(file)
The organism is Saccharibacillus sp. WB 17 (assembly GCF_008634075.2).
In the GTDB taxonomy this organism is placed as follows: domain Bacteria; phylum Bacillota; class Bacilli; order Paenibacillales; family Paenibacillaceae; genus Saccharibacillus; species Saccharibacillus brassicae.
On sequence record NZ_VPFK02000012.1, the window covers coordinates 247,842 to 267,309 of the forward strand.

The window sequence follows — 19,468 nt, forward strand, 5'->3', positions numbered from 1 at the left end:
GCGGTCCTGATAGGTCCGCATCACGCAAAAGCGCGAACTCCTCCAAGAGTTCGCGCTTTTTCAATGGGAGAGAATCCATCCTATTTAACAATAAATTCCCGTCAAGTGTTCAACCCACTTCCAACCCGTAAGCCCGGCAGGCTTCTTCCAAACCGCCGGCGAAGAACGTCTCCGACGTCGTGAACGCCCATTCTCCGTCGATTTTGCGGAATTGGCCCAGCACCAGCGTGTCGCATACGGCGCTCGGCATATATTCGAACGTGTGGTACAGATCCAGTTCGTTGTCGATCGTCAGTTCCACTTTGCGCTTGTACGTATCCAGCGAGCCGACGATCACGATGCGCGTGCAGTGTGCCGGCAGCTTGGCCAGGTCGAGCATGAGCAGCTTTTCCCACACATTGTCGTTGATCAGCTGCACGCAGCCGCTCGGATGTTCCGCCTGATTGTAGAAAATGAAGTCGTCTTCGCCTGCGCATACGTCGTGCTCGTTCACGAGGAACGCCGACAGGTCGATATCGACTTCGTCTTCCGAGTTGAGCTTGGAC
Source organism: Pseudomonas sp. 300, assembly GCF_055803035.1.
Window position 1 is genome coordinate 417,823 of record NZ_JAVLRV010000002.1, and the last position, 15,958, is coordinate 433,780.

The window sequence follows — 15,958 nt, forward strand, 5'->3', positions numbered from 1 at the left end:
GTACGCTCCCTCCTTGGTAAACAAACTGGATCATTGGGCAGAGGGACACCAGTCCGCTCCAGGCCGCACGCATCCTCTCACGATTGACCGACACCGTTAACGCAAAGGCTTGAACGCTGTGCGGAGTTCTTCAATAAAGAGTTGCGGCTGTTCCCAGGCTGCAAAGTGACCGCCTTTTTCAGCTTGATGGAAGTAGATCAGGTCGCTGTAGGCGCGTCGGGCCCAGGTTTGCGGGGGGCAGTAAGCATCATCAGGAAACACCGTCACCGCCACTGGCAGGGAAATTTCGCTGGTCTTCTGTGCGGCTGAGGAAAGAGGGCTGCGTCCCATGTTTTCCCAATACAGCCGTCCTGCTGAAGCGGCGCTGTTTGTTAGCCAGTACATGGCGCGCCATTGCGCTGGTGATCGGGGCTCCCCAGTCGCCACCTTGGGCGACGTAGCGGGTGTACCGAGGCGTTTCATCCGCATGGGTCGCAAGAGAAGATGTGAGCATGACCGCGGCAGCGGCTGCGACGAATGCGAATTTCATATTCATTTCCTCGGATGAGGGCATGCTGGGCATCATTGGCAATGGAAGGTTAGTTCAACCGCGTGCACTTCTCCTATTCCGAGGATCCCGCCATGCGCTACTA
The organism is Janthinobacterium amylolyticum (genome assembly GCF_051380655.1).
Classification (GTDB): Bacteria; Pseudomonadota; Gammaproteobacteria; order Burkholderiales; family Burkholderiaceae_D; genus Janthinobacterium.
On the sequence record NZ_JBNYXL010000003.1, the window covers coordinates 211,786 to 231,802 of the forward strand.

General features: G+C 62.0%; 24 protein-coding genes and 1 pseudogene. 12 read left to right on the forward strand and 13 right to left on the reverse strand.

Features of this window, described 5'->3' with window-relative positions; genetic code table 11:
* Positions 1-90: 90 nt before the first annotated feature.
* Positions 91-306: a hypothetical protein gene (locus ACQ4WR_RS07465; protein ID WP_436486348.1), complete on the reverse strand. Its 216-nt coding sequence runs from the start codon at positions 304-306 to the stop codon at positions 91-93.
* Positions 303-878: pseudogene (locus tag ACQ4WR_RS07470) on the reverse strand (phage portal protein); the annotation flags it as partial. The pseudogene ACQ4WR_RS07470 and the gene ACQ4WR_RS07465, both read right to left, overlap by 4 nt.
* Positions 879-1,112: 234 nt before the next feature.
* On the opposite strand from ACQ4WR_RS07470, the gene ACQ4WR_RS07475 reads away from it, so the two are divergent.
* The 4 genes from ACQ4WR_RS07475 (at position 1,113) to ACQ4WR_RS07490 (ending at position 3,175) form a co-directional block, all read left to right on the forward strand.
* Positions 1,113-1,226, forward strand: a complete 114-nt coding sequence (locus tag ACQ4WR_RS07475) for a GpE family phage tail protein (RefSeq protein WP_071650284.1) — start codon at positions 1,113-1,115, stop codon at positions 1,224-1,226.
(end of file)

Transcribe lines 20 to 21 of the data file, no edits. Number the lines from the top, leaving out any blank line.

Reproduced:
* The 4 genes from ACQ4WR_RS07475 (at position 1,113) to ACQ4WR_RS07490 (ending at position 3,175) form a co-directional block, all read left to right on the forward strand.
* Positions 1,113-1,226, forward strand: a complete 114-nt coding sequence (locus tag ACQ4WR_RS07475) for a GpE family phage tail protein (RefSeq protein WP_071650284.1) — start codon at positions 1,113-1,115, stop codon at positions 1,224-1,226.